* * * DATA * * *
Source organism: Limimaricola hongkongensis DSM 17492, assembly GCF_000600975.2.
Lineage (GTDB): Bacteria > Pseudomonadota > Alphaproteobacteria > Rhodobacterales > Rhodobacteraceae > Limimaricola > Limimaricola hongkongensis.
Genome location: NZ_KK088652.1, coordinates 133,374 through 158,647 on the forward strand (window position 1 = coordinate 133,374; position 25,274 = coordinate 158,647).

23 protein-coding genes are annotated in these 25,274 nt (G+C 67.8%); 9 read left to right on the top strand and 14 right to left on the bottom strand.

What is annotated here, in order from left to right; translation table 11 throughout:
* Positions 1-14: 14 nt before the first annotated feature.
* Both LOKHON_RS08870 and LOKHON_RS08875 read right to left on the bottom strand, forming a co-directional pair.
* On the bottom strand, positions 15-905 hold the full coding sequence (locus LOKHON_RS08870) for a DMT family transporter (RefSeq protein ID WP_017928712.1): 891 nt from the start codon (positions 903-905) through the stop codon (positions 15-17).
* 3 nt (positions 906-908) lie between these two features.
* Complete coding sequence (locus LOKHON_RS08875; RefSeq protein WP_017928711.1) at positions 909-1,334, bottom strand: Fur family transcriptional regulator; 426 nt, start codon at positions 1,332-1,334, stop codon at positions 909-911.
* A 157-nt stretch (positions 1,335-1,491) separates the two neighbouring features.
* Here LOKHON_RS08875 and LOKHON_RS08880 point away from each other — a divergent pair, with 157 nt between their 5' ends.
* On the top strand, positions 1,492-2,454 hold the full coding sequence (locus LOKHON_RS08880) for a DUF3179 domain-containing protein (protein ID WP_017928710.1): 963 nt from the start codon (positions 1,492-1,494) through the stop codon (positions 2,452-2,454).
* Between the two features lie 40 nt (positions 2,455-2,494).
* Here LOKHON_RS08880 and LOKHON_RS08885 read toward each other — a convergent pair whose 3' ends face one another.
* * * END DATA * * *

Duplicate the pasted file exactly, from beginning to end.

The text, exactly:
Source organism: Limimaricola hongkongensis DSM 17492, assembly GCF_000600975.2.
Lineage (GTDB): Bacteria > Pseudomonadota > Alphaproteobacteria > Rhodobacterales > Rhodobacteraceae > Limimaricola > Limimaricola hongkongensis.
Genome location: NZ_KK088652.1, coordinates 133,374 through 158,647 on the forward strand (window position 1 = coordinate 133,374; position 25,274 = coordinate 158,647).

23 protein-coding genes are annotated in these 25,274 nt (G+C 67.8%); 9 read left to right on the top strand and 14 right to left on the bottom strand.

What is annotated here, in order from left to right; translation table 11 throughout:
* Positions 1-14: 14 nt before the first annotated feature.
* Both LOKHON_RS08870 and LOKHON_RS08875 read right to left on the bottom strand, forming a co-directional pair.
* On the bottom strand, positions 15-905 hold the full coding sequence (locus LOKHON_RS08870) for a DMT family transporter (RefSeq protein ID WP_017928712.1): 891 nt from the start codon (positions 903-905) through the stop codon (positions 15-17).
* 3 nt (positions 906-908) lie between these two features.
* Complete coding sequence (locus LOKHON_RS08875; RefSeq protein WP_017928711.1) at positions 909-1,334, bottom strand: Fur family transcriptional regulator; 426 nt, start codon at positions 1,332-1,334, stop codon at positions 909-911.
* A 157-nt stretch (positions 1,335-1,491) separates the two neighbouring features.
* Here LOKHON_RS08875 and LOKHON_RS08880 point away from each other — a divergent pair, with 157 nt between their 5' ends.
* On the top strand, positions 1,492-2,454 hold the full coding sequence (locus LOKHON_RS08880) for a DUF3179 domain-containing protein (protein ID WP_017928710.1): 963 nt from the start codon (positions 1,492-1,494) through the stop codon (positions 2,452-2,454).
* Between the two features lie 40 nt (positions 2,455-2,494).
* Here LOKHON_RS08880 and LOKHON_RS08885 read toward each other — a convergent pair whose 3' ends face one another.